The Fredericksburg Campaign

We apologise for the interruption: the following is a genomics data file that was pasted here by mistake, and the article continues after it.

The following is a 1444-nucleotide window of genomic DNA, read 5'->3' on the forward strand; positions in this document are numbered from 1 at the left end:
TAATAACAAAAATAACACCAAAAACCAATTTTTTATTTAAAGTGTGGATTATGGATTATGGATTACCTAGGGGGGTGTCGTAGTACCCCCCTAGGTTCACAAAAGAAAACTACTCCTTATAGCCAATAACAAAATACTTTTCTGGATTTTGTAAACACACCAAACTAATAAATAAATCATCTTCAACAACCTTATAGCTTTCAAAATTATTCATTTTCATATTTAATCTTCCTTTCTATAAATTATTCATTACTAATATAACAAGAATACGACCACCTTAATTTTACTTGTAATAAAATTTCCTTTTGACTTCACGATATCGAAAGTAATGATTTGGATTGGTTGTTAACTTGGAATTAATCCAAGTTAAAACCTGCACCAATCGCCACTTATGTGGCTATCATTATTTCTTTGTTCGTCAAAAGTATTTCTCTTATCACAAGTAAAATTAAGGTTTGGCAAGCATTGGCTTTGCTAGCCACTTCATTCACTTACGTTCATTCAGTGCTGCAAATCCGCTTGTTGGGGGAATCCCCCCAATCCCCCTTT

No other general on either side of the American Civil War had the opportunity to end the war in a single day that Union General Ambrose Burnside had on December 12, 1862. Burnside's plan to cross the Rappahannock River and surprise Robert E. Lee's overextended Army of Northern Virginia was a brilliant one, perhaps the boldest stroke conceived during the war.Unfortunately, the plan for a river crossing in winter was overly ambitious, and Burnside was one of the unluckiest generals of the war. Delays in the river crossing allowed the Confederates to occupy strong positions on a slope above the Rappahannock. What followed bore more resemblance to the doomed assaults of World War I than to a Civil War battle, as Burnside refused to call off the attack and fed more troops into the slaughter.James Longstreet's Confederates on the heights were more sorely pressed than was apparent to the Northerners, and feared they would run out of bullets before they had run out of targets. This tragic engagement is now best known for the gallant charge of the North's Irish Brigade and Joshua Chamberlain's somber account of his close brush with death. In the familiar Great Campaigns fashion, Victor Brooks' dramatic text is supplemented by sidebars on aspects of the campaign, a complete order of battle and specially commissioned maps.